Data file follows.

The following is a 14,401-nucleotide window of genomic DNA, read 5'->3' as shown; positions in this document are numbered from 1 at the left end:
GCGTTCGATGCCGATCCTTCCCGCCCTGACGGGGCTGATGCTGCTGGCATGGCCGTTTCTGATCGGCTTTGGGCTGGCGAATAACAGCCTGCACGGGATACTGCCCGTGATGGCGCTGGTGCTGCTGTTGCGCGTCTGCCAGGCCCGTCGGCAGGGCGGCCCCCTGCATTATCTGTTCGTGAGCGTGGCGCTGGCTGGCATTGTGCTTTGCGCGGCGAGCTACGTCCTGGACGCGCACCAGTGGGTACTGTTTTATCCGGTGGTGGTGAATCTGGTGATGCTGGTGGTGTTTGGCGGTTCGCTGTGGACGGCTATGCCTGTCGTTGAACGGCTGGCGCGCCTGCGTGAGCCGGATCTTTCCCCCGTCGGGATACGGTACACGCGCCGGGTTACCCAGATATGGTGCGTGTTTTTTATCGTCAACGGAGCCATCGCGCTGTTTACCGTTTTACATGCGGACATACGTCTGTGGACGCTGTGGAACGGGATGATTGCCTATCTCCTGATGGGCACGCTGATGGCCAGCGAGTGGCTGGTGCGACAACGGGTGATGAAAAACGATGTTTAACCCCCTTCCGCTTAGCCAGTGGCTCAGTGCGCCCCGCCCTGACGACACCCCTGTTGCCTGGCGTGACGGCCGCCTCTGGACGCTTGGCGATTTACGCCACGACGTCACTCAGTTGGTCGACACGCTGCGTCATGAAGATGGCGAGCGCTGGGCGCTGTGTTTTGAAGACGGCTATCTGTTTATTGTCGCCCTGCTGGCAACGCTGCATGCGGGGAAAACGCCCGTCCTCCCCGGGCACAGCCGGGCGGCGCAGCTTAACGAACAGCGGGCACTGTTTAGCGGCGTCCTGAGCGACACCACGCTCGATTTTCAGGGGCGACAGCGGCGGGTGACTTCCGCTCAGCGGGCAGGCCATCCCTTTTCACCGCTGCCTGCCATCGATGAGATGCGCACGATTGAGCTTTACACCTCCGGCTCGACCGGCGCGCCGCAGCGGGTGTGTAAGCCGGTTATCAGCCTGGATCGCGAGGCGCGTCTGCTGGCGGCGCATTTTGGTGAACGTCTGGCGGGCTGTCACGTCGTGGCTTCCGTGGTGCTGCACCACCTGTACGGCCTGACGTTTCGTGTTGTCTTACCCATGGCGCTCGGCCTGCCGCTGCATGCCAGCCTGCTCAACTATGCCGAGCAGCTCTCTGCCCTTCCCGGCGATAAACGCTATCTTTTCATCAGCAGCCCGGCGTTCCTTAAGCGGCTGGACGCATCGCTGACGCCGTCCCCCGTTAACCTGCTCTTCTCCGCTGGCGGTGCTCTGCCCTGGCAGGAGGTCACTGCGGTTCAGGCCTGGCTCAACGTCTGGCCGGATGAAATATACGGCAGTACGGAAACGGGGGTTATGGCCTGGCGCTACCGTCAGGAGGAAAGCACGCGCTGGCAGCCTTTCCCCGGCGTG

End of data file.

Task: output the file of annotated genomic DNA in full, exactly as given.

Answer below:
The following is a 14,401-nucleotide window of genomic DNA, read 5'->3' as shown; positions in this document are numbered from 1 at the left end:
GCGTTCGATGCCGATCCTTCCCGCCCTGACGGGGCTGATGCTGCTGGCATGGCCGTTTCTGATCGGCTTTGGGCTGGCGAATAACAGCCTGCACGGGATACTGCCCGTGATGGCGCTGGTGCTGCTGTTGCGCGTCTGCCAGGCCCGTCGGCAGGGCGGCCCCCTGCATTATCTGTTCGTGAGCGTGGCGCTGGCTGGCATTGTGCTTTGCGCGGCGAGCTACGTCCTGGACGCGCACCAGTGGGTACTGTTTTATCCGGTGGTGGTGAATCTGGTGATGCTGGTGGTGTTTGGCGGTTCGCTGTGGACGGCTATGCCTGTCGTTGAACGGCTGGCGCGCCTGCGTGAGCCGGATCTTTCCCCCGTCGGGATACGGTACACGCGCCGGGTTACCCAGATATGGTGCGTGTTTTTTATCGTCAACGGAGCCATCGCGCTGTTTACCGTTTTACATGCGGACATACGTCTGTGGACGCTGTGGAACGGGATGATTGCCTATCTCCTGATGGGCACGCTGATGGCCAGCGAGTGGCTGGTGCGACAACGGGTGATGAAAAACGATGTTTAACCCCCTTCCGCTTAGCCAGTGGCTCAGTGCGCCCCGCCCTGACGACACCCCTGTTGCCTGGCGTGACGGCCGCCTCTGGACGCTTGGCGATTTACGCCACGACGTCACTCAGTTGGTCGACACGCTGCGTCATGAAGATGGCGAGCGCTGGGCGCTGTGTTTTGAAGACGGCTATCTGTTTATTGTCGCCCTGCTGGCAACGCTGCATGCGGGGAAAACGCCCGTCCTCCCCGGGCACAGCCGGGCGGCGCAGCTTAACGAACAGCGGGCACTGTTTAGCGGCGTCCTGAGCGACACCACGCTCGATTTTCAGGGGCGACAGCGGCGGGTGACTTCCGCTCAGCGGGCAGGCCATCCCTTTTCACCGCTGCCTGCCATCGATGAGATGCGCACGATTGAGCTTTACACCTCCGGCTCGACCGGCGCGCCGCAGCGGGTGTGTAAGCCGGTTATCAGCCTGGATCGCGAGGCGCGTCTGCTGGCGGCGCATTTTGGTGAACGTCTGGCGGGCTGTCACGTCGTGGCTTCCGTGGTGCTGCACCACCTGTACGGCCTGACGTTTCGTGTTGTCTTACCCATGGCGCTCGGCCTGCCGCTGCATGCCAGCCTGCTCAACTATGCCGAGCAGCTCTCTGCCCTTCCCGGCGATAAACGCTATCTTTTCATCAGCAGCCCGGCGTTCCTTAAGCGGCTGGACGCATCGCTGACGCCGTCCCCCGTTAACCTGCTCTTCTCCGCTGGCGGTGCTCTGCCCTGGCAGGAGGTCACTGCGGTTCAGGCCTGGCTCAACGTCTGGCCGGATGAAATATACGGCAGTACGGAAACGGGGGTTATGGCCTGGCGCTACCGTCAGGAGGAAAGCACGCGCTGGCAGCCTTTCCCCGGCGTG